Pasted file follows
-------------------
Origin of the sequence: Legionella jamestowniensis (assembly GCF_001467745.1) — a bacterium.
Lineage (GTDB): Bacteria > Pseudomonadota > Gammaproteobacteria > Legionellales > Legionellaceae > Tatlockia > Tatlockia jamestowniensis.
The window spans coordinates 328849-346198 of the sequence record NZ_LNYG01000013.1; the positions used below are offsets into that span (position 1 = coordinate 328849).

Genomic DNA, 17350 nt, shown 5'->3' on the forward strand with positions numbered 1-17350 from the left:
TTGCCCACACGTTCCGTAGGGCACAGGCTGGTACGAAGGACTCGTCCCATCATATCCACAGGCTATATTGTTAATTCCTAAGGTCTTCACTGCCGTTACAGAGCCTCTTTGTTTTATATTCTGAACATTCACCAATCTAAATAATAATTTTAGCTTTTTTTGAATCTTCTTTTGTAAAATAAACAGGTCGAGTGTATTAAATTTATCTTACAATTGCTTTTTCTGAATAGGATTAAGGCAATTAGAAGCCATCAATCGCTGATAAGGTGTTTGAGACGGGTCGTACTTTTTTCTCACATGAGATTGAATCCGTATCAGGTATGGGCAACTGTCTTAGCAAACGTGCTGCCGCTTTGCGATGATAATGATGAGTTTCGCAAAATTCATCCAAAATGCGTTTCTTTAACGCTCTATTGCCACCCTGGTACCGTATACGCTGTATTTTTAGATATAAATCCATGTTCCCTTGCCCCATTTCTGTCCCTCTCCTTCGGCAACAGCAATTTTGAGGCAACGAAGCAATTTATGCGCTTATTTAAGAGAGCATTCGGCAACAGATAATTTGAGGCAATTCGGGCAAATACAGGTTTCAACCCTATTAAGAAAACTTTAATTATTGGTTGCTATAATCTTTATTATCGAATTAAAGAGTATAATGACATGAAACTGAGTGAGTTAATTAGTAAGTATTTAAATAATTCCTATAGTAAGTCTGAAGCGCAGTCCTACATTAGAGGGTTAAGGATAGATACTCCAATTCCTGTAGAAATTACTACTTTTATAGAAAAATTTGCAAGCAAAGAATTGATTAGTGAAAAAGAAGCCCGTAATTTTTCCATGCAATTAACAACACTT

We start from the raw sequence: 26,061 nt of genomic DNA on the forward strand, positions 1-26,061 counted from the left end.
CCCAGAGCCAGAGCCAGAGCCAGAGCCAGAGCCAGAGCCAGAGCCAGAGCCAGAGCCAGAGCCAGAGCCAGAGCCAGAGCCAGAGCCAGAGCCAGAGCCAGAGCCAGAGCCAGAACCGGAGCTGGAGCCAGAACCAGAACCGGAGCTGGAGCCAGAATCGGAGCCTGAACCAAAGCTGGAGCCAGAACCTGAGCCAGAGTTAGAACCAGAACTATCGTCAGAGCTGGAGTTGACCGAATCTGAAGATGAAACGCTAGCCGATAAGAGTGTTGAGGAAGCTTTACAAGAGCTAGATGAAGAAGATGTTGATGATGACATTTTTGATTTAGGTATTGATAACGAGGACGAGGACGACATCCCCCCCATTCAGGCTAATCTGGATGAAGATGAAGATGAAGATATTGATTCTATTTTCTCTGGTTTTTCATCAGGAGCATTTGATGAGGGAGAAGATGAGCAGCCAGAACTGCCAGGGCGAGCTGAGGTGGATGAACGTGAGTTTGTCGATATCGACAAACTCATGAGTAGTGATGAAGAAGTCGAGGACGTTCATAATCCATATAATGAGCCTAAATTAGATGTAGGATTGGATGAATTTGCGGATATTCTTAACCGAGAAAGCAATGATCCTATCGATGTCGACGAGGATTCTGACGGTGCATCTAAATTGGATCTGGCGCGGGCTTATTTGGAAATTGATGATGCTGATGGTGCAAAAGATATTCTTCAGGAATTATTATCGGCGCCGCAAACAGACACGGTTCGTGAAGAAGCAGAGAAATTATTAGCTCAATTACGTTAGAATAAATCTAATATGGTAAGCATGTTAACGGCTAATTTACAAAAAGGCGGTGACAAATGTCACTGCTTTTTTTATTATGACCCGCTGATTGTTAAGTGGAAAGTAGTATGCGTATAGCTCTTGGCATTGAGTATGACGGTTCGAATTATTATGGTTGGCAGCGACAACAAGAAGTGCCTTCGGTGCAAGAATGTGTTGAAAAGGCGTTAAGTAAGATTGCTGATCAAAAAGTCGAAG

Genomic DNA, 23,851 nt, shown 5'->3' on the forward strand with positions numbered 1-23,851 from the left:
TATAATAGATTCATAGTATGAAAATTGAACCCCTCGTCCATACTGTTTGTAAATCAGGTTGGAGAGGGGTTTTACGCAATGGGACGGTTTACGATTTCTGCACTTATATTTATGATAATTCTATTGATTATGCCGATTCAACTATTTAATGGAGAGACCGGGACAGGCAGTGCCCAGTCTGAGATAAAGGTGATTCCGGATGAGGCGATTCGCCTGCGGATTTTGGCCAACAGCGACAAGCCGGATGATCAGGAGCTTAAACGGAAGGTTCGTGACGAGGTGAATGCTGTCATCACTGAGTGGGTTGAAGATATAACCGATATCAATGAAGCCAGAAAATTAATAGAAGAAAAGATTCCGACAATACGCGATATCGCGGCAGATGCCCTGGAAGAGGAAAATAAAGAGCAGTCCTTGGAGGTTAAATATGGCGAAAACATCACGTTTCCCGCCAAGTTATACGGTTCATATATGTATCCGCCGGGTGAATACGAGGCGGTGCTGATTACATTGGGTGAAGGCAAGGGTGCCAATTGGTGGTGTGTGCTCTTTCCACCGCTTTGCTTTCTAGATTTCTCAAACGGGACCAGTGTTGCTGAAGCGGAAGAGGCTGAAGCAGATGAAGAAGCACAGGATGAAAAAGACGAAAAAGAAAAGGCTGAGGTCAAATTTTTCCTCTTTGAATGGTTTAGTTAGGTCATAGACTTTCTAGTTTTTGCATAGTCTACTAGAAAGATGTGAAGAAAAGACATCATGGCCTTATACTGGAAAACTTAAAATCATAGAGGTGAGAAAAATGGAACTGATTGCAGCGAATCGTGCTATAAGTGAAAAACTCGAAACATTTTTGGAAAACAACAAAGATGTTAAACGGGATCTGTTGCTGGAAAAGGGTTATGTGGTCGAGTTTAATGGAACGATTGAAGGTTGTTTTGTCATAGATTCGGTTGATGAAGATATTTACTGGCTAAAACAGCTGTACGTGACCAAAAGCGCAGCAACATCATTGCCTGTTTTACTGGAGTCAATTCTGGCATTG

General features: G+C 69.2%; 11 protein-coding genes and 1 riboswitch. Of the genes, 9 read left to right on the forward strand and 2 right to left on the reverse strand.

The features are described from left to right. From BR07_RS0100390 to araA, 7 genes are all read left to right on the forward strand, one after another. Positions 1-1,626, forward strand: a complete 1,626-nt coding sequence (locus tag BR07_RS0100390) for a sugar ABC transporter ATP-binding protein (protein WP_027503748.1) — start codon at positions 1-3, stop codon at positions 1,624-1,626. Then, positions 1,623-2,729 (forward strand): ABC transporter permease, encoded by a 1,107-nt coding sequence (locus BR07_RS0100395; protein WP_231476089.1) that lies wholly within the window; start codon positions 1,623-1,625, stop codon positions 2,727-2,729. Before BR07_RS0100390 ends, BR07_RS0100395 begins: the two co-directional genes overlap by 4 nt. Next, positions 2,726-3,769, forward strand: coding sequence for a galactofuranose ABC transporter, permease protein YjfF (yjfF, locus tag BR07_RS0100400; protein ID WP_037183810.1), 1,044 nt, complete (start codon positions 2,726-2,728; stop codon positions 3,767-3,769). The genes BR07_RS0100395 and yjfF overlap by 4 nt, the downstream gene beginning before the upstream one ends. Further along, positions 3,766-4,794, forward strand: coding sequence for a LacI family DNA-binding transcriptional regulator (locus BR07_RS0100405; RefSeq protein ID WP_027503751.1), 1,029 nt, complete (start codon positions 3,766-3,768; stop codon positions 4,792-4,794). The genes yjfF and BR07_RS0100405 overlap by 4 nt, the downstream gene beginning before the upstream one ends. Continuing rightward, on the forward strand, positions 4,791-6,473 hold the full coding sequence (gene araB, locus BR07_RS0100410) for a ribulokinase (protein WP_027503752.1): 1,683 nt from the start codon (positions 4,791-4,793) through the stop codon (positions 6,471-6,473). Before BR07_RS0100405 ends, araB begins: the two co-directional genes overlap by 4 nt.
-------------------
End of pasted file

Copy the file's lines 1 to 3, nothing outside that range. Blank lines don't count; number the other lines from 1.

Origin of the sequence: Legionella jamestowniensis (assembly GCF_001467745.1) — a bacterium.
Lineage (GTDB): Bacteria > Pseudomonadota > Gammaproteobacteria > Legionellales > Legionellaceae > Tatlockia > Tatlockia jamestowniensis.
The window spans coordinates 328849-346198 of the sequence record NZ_LNYG01000013.1; the positions used below are offsets into that span (position 1 = coordinate 328849).